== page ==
24 October

@AdamDShaw

24 October

Good morning,

When Jared O’Mara posted derogatory comments online about homosexuals and celebrities almost 15 years ago, I doubt very much that he anticipated such punishing consequences. Of course, O’Mara had probably not expected that he would become an MP, nor the likelihood of Guido Fawkes publishing screenshots of the remarks he made on internet forums between 2002 and 2004 – not that this excuses his behaviour in any way.

Ironically, O’Mara, who unexpectedly ousted former deputy prime minister and Liberal Democrat leader Nick Clegg as the MP for Sheffield Hallam in June’s general election, was a member of the Commons Women and Equalities Committee – a position from which he has rightly resigned. He may yet be forced to step down as an MP, although his party colleagues have rallied around him after he reportedly delivered “a full and very personal apology” at a meeting of Labour MPs yesterday.

O’Mara is certainly not the first, and is unlikely to be the last, example of an elected official who comes to regret content posted online in years gone by. Currently, the average age of an MP is 50 years old, and whilst many will have Facebook accounts, few will have had their lives chronicled on social media in the same way that those in their thirties and below have done.

As more people of this age are elected to parliament, their social media accounts will serve as archives to be trawled for indiscretions. The end of school holiday to Magaluf, freshers’ week, Dave’s stag do, and that night that started off as a couple of quiet drinks but ended with tequila shots and a 4am kebab may all yield material that could prove embarrassing for future MPs.

However, drunken tomfoolery is one thing. Homophobic and misogynistic comments, on the other hand, are completely unacceptable. Something which O’Mara has learned the hard way.

News

President Xi Jinping has become China’s most powerful leader since Mao Zedong after his name and political thinking were added to the Communist Party’s constitution. At the closing ceremony of the 19th National Congress, it was announced that more than 2,300 delegates had voted unanimously to write Xi’s Thought on Socialism with Chinese Characteristics for a New Era into the party charter – giving him an elevated status amongst Chinese leaders. Just two others – Mao and Deng Xiaoping, the architect of China’s economic opening – have been honoured in such a way since the People’s Republic of China was founded in 1949.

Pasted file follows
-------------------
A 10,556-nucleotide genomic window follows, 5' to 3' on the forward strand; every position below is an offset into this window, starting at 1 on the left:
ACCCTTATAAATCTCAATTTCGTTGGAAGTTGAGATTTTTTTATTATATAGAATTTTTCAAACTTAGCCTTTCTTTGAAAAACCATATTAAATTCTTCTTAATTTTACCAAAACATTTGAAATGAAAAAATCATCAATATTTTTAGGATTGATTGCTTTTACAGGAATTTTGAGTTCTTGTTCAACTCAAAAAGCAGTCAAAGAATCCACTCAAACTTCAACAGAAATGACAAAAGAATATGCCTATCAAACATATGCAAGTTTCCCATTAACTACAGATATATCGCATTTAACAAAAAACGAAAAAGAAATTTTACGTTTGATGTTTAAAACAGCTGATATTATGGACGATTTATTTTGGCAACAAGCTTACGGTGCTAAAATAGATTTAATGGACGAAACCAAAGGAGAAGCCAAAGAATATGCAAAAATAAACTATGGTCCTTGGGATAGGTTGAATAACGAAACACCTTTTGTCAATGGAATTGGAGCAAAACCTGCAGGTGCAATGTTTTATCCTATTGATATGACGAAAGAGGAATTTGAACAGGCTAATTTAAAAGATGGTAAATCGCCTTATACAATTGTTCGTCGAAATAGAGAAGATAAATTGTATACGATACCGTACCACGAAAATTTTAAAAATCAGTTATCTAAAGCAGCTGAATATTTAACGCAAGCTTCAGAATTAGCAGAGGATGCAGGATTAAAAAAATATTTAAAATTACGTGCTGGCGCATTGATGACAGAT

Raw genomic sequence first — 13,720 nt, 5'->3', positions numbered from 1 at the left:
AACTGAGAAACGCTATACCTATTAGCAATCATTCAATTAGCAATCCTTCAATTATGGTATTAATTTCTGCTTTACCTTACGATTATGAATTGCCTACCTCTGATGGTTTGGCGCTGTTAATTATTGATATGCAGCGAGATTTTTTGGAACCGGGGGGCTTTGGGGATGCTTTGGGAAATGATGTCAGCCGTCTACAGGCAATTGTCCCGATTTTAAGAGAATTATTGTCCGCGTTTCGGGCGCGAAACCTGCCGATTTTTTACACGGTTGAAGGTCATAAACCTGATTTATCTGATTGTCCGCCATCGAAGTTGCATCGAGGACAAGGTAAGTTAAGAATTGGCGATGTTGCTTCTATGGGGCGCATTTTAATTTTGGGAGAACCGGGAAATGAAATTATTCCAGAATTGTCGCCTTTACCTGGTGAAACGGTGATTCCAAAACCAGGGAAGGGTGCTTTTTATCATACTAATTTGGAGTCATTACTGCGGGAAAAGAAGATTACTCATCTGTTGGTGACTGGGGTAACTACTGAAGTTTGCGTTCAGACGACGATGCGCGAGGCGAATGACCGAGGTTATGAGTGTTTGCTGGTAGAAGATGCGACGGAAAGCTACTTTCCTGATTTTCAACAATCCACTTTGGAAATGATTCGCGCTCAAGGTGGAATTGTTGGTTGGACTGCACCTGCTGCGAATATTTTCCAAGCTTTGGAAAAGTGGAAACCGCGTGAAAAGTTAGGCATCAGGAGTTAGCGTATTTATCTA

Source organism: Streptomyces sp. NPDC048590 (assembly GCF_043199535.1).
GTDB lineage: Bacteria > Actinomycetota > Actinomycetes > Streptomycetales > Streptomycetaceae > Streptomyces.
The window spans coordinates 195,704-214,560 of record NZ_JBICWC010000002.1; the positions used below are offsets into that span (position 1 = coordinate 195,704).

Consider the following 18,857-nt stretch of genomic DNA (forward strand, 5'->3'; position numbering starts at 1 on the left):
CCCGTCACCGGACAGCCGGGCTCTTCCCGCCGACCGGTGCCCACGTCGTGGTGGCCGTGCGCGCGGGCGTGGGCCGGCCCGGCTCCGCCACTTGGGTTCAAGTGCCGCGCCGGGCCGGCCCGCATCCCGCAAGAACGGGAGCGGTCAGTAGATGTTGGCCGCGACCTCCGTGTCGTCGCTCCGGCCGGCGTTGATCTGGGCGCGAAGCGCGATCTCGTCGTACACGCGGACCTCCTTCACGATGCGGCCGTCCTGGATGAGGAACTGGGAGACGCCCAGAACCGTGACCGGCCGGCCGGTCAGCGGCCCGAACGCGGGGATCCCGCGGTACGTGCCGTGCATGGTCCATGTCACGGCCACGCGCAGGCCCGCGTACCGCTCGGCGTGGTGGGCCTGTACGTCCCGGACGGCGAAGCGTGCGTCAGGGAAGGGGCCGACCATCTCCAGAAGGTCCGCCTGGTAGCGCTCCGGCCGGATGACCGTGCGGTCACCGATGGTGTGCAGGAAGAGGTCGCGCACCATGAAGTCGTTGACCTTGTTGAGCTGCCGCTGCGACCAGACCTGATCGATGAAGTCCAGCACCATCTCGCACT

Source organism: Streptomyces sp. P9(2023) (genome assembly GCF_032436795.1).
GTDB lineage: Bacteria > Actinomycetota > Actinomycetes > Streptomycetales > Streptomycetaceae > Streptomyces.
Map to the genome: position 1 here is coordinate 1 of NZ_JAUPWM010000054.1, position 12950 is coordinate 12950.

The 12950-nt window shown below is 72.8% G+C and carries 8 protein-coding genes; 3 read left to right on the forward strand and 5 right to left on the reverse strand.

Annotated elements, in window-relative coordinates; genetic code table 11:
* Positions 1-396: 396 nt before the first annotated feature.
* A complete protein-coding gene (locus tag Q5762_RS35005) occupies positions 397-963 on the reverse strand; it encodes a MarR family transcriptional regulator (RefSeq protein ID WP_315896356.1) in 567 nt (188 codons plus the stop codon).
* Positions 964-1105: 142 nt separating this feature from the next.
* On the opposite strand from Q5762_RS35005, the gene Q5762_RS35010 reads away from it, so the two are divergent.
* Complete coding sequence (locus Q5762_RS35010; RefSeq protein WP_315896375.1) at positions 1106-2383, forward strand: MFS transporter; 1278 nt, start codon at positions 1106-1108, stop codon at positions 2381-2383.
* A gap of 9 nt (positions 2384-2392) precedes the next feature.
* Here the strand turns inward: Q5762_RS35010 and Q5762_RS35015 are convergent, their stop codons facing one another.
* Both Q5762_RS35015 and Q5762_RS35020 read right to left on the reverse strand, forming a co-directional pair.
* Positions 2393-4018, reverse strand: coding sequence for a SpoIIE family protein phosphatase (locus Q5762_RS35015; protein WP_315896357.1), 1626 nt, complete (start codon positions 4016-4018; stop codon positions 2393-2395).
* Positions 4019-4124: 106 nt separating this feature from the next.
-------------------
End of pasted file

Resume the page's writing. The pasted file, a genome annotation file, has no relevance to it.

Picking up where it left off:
Michel Barnier, the EU’s chief negotiator has warned that the UK can expect a trade deal little better than the Comprehensive Economic and Trade Agreement (CETA) struck with Canada. Any EU-UK free trade agreement would be very different from the status quo and, like the Canadian deal, take years to negotiate, Barnier told a group of European newspapers. However, he did say he could envision a short transition period being agreed between the EU and the UK before March 2019 to ease the UK’s exit from the bloc.

In other Brexit news, German Chancellor Angela Merkel is reported to be furious over leaks from private talks due to fears that further hostility from Brussels could topple Theresa May.

The conviction rate for modern slavery stands at just 1.9%, according to an investigation by Sky News. A freedom of investigation request showed that across the 17 police forces which hold data on convictions, 1,265 slavery offences were reported but just 25 successful prosecutions in the last two years. Meanwhile, HM Inspectorate of Constabulary and Fire and Rescue Services (HMICFRS) has claimed police forces are failing victims of slavery, with cases being shelved prematurely, investigations delayed by months and clear signals of crime being missed.

Business & Economy

President Trump has said he will name his nominee to be the next chair of the US Federal Reserve very shortly. Trump is expected to make his decision – one which will go a long way to dictating his economic legacy - before departing on a diplomatic trip to Asia on 3rd November. The BBC looks at the candidates thought to be in the running and what each would bring to the role.

The Financial Conduct Authority (FCA) is considering “further action” against RBS over mistreatment of small businesses. According to an independent review, 92% of viable firms handled by the Global Restructuring Group (GRG), an arm of the state-backed bank which was supposed to help struggling businesses, suffered “inappropriate action” such as interest rates being raised or unnecessary fees.